Biden Makes Gains in Georgia, Pennsylvania as Nation Anxiously Awaits Winner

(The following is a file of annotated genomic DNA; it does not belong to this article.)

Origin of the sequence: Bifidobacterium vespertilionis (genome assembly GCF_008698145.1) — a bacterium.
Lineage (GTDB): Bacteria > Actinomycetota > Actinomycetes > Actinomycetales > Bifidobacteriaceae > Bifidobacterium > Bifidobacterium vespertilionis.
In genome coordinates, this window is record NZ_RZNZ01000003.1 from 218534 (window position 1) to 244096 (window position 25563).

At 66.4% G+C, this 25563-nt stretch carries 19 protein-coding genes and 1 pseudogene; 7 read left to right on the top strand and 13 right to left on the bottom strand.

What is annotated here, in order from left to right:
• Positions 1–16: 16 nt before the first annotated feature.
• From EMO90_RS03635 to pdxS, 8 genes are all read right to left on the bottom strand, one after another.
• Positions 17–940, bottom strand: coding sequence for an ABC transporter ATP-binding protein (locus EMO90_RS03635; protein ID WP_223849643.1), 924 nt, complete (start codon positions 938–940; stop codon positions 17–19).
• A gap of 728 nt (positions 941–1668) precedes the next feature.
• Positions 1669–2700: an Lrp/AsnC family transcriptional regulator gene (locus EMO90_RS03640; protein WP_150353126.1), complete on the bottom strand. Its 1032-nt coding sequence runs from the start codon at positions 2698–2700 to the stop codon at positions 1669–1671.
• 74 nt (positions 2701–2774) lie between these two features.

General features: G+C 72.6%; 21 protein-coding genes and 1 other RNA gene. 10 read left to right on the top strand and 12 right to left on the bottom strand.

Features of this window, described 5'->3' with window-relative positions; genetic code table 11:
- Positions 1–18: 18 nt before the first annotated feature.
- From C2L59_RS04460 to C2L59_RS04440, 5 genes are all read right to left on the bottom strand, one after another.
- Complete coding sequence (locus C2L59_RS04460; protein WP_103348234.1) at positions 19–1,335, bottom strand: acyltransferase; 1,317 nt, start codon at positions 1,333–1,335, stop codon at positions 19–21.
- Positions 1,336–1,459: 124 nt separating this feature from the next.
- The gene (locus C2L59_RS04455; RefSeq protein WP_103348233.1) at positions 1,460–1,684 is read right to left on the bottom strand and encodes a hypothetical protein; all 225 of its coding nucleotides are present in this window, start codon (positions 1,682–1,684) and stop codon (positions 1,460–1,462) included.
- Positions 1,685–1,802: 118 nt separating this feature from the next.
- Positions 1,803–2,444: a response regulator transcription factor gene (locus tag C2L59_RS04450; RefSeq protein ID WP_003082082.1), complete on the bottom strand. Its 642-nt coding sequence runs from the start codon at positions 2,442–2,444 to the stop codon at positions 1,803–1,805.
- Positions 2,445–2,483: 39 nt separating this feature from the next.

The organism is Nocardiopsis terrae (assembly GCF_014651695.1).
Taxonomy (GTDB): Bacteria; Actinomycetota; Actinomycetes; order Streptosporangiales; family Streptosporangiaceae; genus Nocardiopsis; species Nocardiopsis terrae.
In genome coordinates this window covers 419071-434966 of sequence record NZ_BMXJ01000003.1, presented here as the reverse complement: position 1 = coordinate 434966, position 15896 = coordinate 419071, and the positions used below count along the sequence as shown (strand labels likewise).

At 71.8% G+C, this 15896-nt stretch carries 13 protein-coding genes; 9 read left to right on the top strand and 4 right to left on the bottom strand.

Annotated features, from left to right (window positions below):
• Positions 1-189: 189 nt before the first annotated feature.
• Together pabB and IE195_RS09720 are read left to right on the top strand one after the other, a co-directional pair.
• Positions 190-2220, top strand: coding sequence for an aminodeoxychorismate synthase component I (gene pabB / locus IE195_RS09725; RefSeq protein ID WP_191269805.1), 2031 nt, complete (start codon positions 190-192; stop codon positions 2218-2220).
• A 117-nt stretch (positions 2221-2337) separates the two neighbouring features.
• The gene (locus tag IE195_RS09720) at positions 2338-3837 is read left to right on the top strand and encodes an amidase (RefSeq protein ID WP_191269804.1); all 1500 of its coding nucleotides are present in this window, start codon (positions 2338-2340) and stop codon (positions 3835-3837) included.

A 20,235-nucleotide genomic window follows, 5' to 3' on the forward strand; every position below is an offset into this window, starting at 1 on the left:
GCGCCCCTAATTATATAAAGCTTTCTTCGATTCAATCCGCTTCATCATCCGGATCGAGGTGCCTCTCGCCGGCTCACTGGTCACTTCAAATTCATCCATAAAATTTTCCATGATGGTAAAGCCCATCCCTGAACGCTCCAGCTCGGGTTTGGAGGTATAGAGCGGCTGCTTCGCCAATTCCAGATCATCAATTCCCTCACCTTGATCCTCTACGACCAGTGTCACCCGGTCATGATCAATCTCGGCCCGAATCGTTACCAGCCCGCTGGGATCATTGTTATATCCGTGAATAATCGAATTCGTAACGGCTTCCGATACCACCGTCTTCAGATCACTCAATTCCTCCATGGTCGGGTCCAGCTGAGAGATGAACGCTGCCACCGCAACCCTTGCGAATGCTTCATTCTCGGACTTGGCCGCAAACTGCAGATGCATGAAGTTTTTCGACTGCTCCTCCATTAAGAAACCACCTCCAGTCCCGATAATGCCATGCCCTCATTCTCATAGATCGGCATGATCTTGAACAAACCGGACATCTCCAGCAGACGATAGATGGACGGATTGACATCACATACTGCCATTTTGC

first_imgJoseph R. Biden Jr. gained ground in Pennsylvania, Nevada and Georgia on Thursday as the slow-moving vote count in those contested battleground states moved him closer to capturing an electoral majority and defeating President Trump.As an anxious country waited to learn the winner, the two candidates emerged toward day’s end to make remarks that were dramatically different in tone and content.- Advertisement – For all of his complaints, Mr. Trump has only himself and his own party to blame for the delayed vote count in a number of states.State and local Republican officials refused to let localities tally mail-in votes before Tuesday in some states. And because of Mr. Trump’s monthslong attacks on mail ballots, more Democrats than Republicans voted in that fashion, which has allowed Mr. Biden to pick up the bulk of the votes arriving in the mail. As part of the effort to sow doubt on the state’s election, Mr. Trump’s Nevada state director sent a letter to supporters on Thursday asking them “to go on camera/on the record with the issues they faced voting this election” to “expose issues we are seeing at polling locations/clerks offices.” He urged calm and emphasized that “each ballot must be counted.”- Advertisement – In a brief appearance before reporters in Wilmington, Del., Mr. Biden said he remained confident that he would ultimately prevail but did not lay claim to the White House.“Democracy’s sometimes messy,” said Mr. Biden, who remained ahead in Arizona on Thursday night but lost some ground there. “It sometimes requires a little patience as well. But that patience has been rewarded now for more than 240 years with a system of governance that’s been the envy of the world.” Mr. Biden’s advantage in Arizona, a state The Associated Press has already called for the former vice president, narrowed as thousands of votes were tabulated. But in Georgia and Pennsylvania, Mr. Trump saw his early advantage dwindle as mail-in ballots were counted.Until Mr. Trump’s remarks on Thursday night, he had not appeared in public since he used a middle-of-the-night appearance Wednesday to insist he had already won. But he has posted angry Twitter messages, and he continued to do so Thursday.“All of the recent Biden claimed States will be legally challenged by us for Voter Fraud and State Election Fraud,” he said in one message, without elaborating on what precisely that would involve. “STOP THE COUNT!” he exclaimed in another tweet.Rebuking the president, Twitter labeled some of the messages “disputed” and said they “might be misleading about an election or other civic process.”In any event, stopping the count now would only ensure that Mr. Biden wins the presidency, because he is leading in Arizona and Nevada — states that together would give him 270 electoral votes.The presidential contest was not the only tight race drawing attention. A key Georgia Senate race that could decide the majority in the chamber grew even closer as Senator David Perdue, a Republican, saw his vote share slip under 50 percent in his race against Jon Ossoff, a Democrat. If neither wins a majority, the race would head to a January runoff, setting up the prospect of a hotly contested battle for two Senate seats in Georgia. A runoff is already planned in the special election for the state’s other seat. Updated Nov. 5, 2020, 11:01 p.m. ET Hours later, in a stunning appearance in the White House briefing room, Mr. Trump lied about the vote-counting underway in several states, conjuring up a conspiracy of “legal” and “illegal” ballots being tabulated and claiming without evidence that states were trying to deny him re-election.“They’re trying to steal an election, they’re trying to rig an election,” the president said from the White House briefing room. He also baselessly suggested nefarious behavior in Philadelphia and Detroit, cities that he called “two of the most corrupt political places.”Mr. Trump’s remarks, mostly read off notes, were at times more valedictory than defiant. Far from insisting that he would stay in power, he used much of his appearance to complain about pre-election polls, demonize the news media and try to put the best face on Tuesday’s results, trumpeting his party’s congressional gains. He did not take questions from reporters.- Advertisement – With the world watching to see if one of the most unusual presidencies in the country’s history was coming to an end, America’s patchwork of electoral laws created a confusing and angst-inducing day for both parties, to say nothing of millions of Americans eager for the campaign’s conclusion.center_img For its part, publicly and privately, the Biden campaign spent much of Thursday trying to tamp down expectations about the certainty of results in individual states, even as his supporters were on edge when the margins turned out to be far closer than many had expected.In a briefing with reporters, Jennifer O’Malley Dillon, Mr. Biden’s campaign manager, acknowledged that his leads in Arizona and Nevada might tighten or otherwise fluctuate. It was a departure from her position the day earlier when she referred to a “historic victory in a place like Arizona,” though she still expressed optimism about victories in both states.“We do expect, similar to Nevada, that some of the margin will continue to close today,” she said of Arizona, a state she has focused on for months. “The story of Arizona is one where Joe Biden is going to win, but it’s going to take us time and patience as we go through the counting.”“The story of today,” she said at another point, “is going to be a very positive story for the vice president, but also one where folks are going to need to stay patient and stay calm.”Reporting was contributed by Catie Edmondson in Washington, Nick Corasaniti in Philadelphia, Richard Fausset in Atlanta, and Jennifer Medina and Simon Romero in Phoenix. He suffered two legal setbacks on Thursday when judges in Georgia and Michigan ruled against his campaign. But Mr. Trump notched a minor victory in Pennsylvania when a state appellate court acceded to its request to force Philadelphia election officials to grant its election observers better access to areas where workers are counting ballots. In his speech, Mr. Trump expressed no concern about the protracted vote count in Arizona, a state where he has been cutting into Mr. Biden’s lead as more ballots are tabulated.Republican leaders offered no immediate response to Mr. Trump’s remarks, but a small group of maverick lawmakers in the party denounced his comments, seeking to reassure voters that there was no reason to believe the integrity of the election had been undermined.Representative Adam Kinzinger, Republican of Illinois and a frequent critic of Mr. Trump, offered the sharpest rebuke, saying “this is getting insane” and demanding that the president stop “spreading debunked misinformation.”Larry Hogan, the Republican governor of Maryland, wrote, “There is no defense for the President’s comments tonight undermining our Democratic process.”Yet there were also Republican lawmakers who rushed to Mr. Trump’s defense, siding with him in falsely asserting that the vote counting was illegal and Democrats were trying to cheat. “Radical Dems tried to do away with law and order and are now trying to do away with law and order at the ballot box,” wrote Representative Roger Williams of Texas. Georgia’s Republican Party has said it plans to bring up to a dozen lawsuits in the state.In Arizona, Mr. Biden’s lead was down to about 46,000 votes, significantly less than it was on election night. There are several hundred thousand ballots left to count, with many coming from Phoenix’s Maricopa County, which was expected to release an update on Thursday evening.Adrian Fontes, the Democrat who oversees elections in Maricopa County, home to Phoenix, said that officials would continue to release updates daily at 9 p.m. Eastern, including over the weekend.“We’re plugging along and making it happen,” Mr. Fontes said. The vote count in Maricopa has grown tense, however, since several armed protesters showed up at the county office Wednesday night. On Thursday afternoon, about 200 supporters of Mr. Trump also gathered in front of the headquarters of the Arizona Republican Party after a protest earlier in the day involving about 50 Trump supporters dissipated in front of City Hall in Phoenix.Some in the crowd held signs reading “Don’t Steal Elections,” “Shame on Fox News” and “Recall Fontes.” (Fox News called Arizona for Mr. Biden on Tuesday night, inflaming Trump supporters.)Mr. Biden led by just over 11,000 votes in Nevada, but local officials in Las Vegas announced Thursday that 51,000 ballots from Clark County there were being tallied and would be announced Friday. Mr. Biden was winning the county by about eight percentage points. If he wins the bulk of the new votes, it would make it almost impossible for Mr. Trump to take the state, because about 70 percent of Nevada’s voters live in Clark County. On Thursday, an array of Mr. Trump’s political surrogates fanned out to some of the contested states to rally his supporters. And the president’s lawyers filed lawsuits in several states questioning the integrity of the vote count in hopes of slowing down the process. With the counting proceeding slowly in the West, much of the focus on Thursday fell on Pennsylvania, where a victory would deliver Mr. Biden the presidency no matter the results in the other states. The top election official in the state said on Thursday evening that counties were “still counting” and did not offer any timetable for when the tally would be complete.Mr. Trump’s lead in the state, about 26,000 votes as of 10:50 p.m. Eastern, was shrinking as mail-in ballots were counted in the heavily Democratic cities and suburbs.The two parties held dueling news conferences in Philadelphia early in the day, with Mr. Trump’s supporters insisting his lead would hold statewide and the city’s Democrats, led by former Representative Robert A. Brady, unveiling an analysis of the remaining vote count that concluded Mr. Biden would win Pennsylvania convincingly.In Georgia, the counting of ballots in numerous counties continued to erode Mr. Trump’s advantage in the traditionally Republican state: By Thursday night, he was leading by about 1,800 votes out of nearly five million cast.Tens of thousands of ballots remained to be counted in the state late in the day, including many in Chatham County, a Democratic-leaning county along the Georgia coast that is home to Savannah, and many thousands more from Atlanta-area counties that also lean Democratic. – Advertisement –last_img read more